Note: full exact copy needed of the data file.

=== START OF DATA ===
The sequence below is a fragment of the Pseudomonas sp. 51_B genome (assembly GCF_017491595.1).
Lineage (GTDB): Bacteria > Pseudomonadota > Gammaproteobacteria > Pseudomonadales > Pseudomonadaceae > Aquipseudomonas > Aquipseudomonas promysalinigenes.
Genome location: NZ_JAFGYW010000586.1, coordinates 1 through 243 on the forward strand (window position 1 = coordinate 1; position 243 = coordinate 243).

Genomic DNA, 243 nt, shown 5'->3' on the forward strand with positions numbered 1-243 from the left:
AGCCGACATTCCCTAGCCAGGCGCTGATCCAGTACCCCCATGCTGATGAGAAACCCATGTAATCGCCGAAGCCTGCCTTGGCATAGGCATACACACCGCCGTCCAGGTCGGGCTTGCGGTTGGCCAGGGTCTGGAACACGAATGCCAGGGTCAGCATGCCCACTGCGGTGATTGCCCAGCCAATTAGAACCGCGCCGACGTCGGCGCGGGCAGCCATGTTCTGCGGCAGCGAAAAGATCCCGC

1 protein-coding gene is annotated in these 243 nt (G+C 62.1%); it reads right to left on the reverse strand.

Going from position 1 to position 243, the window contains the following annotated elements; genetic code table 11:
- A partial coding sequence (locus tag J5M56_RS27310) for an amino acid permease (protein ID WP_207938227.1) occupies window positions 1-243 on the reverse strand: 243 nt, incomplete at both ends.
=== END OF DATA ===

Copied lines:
The sequence below is a fragment of the Pseudomonas sp. 51_B genome (assembly GCF_017491595.1).
Lineage (GTDB): Bacteria > Pseudomonadota > Gammaproteobacteria > Pseudomonadales > Pseudomonadaceae > Aquipseudomonas > Aquipseudomonas promysalinigenes.
Genome location: NZ_JAFGYW010000586.1, coordinates 1 through 243 on the forward strand (window position 1 = coordinate 1; position 243 = coordinate 243).

Genomic DNA, 243 nt, shown 5'->3' on the forward strand with positions numbered 1-243 from the left:
AGCCGACATTCCCTAGCCAGGCGCTGATCCAGTACCCCCATGCTGATGAGAAACCCATGTAATCGCCGAAGCCTGCCTTGGCATAGGCATACACACCGCCGTCCAGGTCGGGCTTGCGGTTGGCCAGGGTCTGGAACACGAATGCCAGGGTCAGCATGCCCACTGCGGTGATTGCCCAGCCAATTAGAACCGCGCCGACGTCGGCGCGGGCAGCCATGTTCTGCGGCAGCGAAAAGATCCCGC

1 protein-coding gene is annotated in these 243 nt (G+C 62.1%); it reads right to left on the reverse strand.

Going from position 1 to position 243, the window contains the following annotated elements; genetic code table 11:
- A partial coding sequence (locus tag J5M56_RS27310) for an amino acid permease (protein ID WP_207938227.1) occupies window positions 1-243 on the reverse strand: 243 nt, incomplete at both ends.